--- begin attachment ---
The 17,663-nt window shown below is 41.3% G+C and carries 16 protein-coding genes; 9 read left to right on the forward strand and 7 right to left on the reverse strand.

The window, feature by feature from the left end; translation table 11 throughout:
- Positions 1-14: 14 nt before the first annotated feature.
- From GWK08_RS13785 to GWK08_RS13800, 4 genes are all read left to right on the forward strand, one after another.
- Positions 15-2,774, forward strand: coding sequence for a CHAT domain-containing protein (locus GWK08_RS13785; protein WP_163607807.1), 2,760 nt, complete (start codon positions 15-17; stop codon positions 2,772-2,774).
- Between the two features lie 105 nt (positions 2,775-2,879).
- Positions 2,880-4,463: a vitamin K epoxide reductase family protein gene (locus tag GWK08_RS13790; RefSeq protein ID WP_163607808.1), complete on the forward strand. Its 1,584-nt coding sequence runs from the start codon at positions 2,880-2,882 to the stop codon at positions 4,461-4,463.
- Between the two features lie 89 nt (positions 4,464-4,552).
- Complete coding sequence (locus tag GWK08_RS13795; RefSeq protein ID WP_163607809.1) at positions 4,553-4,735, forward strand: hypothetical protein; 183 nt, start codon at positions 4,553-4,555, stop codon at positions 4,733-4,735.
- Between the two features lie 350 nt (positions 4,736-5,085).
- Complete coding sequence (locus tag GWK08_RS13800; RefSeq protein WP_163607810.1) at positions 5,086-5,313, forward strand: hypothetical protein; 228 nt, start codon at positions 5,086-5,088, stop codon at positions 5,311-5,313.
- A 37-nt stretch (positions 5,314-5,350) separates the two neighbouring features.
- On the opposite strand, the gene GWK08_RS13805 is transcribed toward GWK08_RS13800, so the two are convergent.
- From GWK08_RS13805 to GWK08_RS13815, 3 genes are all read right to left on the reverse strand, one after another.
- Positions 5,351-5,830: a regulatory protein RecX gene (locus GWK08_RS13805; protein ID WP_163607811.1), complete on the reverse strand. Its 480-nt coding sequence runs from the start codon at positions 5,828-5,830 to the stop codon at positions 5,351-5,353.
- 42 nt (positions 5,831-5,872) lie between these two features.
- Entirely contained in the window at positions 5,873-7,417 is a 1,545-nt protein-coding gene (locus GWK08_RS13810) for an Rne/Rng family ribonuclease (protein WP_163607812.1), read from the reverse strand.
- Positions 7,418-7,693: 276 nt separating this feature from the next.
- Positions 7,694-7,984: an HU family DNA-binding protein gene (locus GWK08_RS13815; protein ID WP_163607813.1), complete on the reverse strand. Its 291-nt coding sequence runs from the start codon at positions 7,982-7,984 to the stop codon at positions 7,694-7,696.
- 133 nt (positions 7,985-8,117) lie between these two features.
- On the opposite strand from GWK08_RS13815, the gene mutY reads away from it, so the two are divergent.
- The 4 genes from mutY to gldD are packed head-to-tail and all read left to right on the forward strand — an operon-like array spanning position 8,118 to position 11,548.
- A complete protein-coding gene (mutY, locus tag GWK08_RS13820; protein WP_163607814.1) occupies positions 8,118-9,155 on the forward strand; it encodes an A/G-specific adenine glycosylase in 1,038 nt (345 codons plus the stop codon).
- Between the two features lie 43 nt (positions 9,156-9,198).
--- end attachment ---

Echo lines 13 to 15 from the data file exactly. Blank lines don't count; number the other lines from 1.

- On the opposite strand, the gene GWK08_RS13805 is transcribed toward GWK08_RS13800, so the two are convergent.
- From GWK08_RS13805 to GWK08_RS13815, 3 genes are all read right to left on the reverse strand, one after another.
- Positions 5,351-5,830: a regulatory protein RecX gene (locus GWK08_RS13805; protein ID WP_163607811.1), complete on the reverse strand. Its 480-nt coding sequence runs from the start codon at positions 5,828-5,830 to the stop codon at positions 5,351-5,353.